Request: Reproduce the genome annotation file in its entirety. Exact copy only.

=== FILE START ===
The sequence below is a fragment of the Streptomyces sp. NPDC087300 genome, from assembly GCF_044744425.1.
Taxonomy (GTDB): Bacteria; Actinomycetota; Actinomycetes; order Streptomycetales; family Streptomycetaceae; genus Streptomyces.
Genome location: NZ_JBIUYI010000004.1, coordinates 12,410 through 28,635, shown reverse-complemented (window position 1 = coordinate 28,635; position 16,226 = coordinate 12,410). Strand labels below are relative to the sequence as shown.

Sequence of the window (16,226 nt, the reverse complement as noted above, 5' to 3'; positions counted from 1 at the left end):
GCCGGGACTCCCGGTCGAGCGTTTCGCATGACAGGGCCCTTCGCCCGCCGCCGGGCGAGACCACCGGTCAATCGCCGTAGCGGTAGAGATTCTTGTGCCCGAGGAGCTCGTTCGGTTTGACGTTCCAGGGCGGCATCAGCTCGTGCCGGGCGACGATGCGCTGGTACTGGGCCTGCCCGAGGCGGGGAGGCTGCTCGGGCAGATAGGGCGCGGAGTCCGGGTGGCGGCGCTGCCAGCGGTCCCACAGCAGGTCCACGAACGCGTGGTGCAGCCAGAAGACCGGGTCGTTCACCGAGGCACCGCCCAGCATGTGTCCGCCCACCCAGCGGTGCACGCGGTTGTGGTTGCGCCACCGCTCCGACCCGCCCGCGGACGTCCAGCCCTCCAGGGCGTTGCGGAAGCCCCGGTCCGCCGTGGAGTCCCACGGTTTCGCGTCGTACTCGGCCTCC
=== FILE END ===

The sequence below is a fragment of the Streptomyces sp. NPDC087300 genome, from assembly GCF_044744425.1.
Taxonomy (GTDB): Bacteria; Actinomycetota; Actinomycetes; order Streptomycetales; family Streptomycetaceae; genus Streptomyces.
Genome location: NZ_JBIUYI010000004.1, coordinates 12,410 through 28,635, shown reverse-complemented (window position 1 = coordinate 28,635; position 16,226 = coordinate 12,410). Strand labels below are relative to the sequence as shown.

Sequence of the window (16,226 nt, the reverse complement as noted above, 5' to 3'; positions counted from 1 at the left end):
GCCGGGACTCCCGGTCGAGCGTTTCGCATGACAGGGCCCTTCGCCCGCCGCCGGGCGAGACCACCGGTCAATCGCCGTAGCGGTAGAGATTCTTGTGCCCGAGGAGCTCGTTCGGTTTGACGTTCCAGGGCGGCATCAGCTCGTGCCGGGCGACGATGCGCTGGTACTGGGCCTGCCCGAGGCGGGGAGGCTGCTCGGGCAGATAGGGCGCGGAGTCCGGGTGGCGGCGCTGCCAGCGGTCCCACAGCAGGTCCACGAACGCGTGGTGCAGCCAGAAGACCGGGTCGTTCACCGAGGCACCGCCCAGCATGTGTCCGCCCACCCAGCGGTGCACGCGGTTGTGGTTGCGCCACCGCTCCGACCCGCCCGCGGACGTCCAGCCCTCCAGGGCGTTGCGGAAGCCCCGGTCCGCCGTGGAGTCCCACGGTTTCGCGTCGTACTCGGCCTCC